The use of fixed C-arm technology is increasing in surgery-related departments, but portable/mobile C-arms continue to be an important tool, particularly for image guidance to perform open surgery. Virtually all the hospitals with fixed C-arms reported they use portable/mobile C-arm units in the surgery/operating room department. Orthopedic and general surgeons are most likely to be using portable C-arms at 80% or more of the hospitals, followed by vascular/endovascular surgeons, gastrointestinal physicians, and neurosurgeons.

Lorna Young is the senior director of market research at IMV Medical Information Division in Des Plaines, IL.

IMV's "2019 Fixed C-arm Market Outlook Report" explores trends in the use of fixed C-arm systems in radiology, cardiology, and surgery-related departments in U.S. hospitals. The report chapters cover respondent opinions on their department priorities and their future outlook, estimates for patient case volume and procedure mix, the installed base of fixed C-arms by department type, replacement cycles, purchase plans for fixed C-arms, and manufacturer installed base share and brand loyalty. In addition, the report covers the relative size of the installed base and purchase plans for portable/fixed C-arms and compares the physician types routinely using fixed versus portable C-arms by department type. Manufacturers covered in this report include Canon, GE Healthcare, Hologic, OrthoScan, Philips Healthcare, Shimadzu, Siemens Healthineers, and Ziehm.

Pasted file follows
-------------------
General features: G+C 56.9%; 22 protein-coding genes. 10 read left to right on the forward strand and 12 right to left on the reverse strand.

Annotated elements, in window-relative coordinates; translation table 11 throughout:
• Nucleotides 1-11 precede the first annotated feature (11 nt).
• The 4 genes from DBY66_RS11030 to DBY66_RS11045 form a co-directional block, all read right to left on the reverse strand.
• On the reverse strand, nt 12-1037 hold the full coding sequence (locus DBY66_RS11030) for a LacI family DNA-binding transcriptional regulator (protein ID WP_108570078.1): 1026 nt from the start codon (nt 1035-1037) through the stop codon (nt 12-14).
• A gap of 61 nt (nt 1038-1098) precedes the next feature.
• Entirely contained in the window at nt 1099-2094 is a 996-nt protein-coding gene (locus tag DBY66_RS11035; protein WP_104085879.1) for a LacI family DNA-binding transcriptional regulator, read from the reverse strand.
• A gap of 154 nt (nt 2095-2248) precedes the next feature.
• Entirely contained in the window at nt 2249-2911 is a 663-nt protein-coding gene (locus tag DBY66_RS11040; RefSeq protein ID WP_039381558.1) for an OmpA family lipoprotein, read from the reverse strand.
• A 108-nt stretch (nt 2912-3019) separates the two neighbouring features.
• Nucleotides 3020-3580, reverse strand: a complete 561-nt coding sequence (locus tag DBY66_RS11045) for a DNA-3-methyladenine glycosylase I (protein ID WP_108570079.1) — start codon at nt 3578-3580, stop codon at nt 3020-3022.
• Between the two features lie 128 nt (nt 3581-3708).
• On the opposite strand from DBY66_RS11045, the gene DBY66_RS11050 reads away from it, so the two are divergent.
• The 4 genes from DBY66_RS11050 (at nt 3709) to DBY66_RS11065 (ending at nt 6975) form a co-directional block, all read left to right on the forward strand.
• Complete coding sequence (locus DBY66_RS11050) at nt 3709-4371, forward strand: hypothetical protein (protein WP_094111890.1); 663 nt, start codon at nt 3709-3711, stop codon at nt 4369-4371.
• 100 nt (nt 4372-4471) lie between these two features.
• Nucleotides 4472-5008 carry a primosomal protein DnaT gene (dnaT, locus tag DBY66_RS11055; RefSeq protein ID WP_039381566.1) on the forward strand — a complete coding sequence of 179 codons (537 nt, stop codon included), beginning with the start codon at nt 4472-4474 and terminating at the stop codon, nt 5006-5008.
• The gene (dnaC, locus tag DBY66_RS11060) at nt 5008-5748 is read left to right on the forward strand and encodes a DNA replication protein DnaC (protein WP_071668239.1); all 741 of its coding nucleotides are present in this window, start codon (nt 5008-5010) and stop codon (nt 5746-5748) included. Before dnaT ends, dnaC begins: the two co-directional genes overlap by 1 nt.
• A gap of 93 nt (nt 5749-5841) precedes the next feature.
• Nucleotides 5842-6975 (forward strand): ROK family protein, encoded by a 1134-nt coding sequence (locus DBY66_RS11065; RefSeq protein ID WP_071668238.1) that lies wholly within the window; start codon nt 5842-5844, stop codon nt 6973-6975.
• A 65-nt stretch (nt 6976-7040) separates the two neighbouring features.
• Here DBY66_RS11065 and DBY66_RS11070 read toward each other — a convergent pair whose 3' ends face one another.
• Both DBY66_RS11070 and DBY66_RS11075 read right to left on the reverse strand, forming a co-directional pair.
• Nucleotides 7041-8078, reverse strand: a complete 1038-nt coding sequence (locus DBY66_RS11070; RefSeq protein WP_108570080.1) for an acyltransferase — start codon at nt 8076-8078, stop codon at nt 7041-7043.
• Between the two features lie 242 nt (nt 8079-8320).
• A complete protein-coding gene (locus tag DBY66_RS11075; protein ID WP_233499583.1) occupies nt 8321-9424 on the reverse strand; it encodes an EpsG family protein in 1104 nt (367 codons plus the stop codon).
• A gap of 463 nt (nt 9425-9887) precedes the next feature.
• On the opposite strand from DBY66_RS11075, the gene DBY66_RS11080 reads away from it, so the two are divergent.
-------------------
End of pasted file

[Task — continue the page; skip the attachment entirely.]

The report is based on survey responses to an IMV-hosted online survey of conducted from March to April 2019 with over 190 radiology, cardiology, and surgery/hybrid operating room department leaders in U.S. short-term general hospitals who provided information regarding over 390 departments having or planning to acquire fixed C-arms at their facilities. Key statistics from the survey have been projected to the IMV-identified universe of more than 2,950 hospitals that have at least one fixed C-arm system installed in over 5,300 radiology, cardiology, and surgery-related departments in those hospitals.

For information about purchasing IMV's "2019 Fixed C-arm Market Outlook Report," visit the corporate website at www.imvinfo.com or call 773-778-3080 to speak with a representative.

Disclosure notice: IMV Medical Information Division is a sister company of AuntMinnie.com.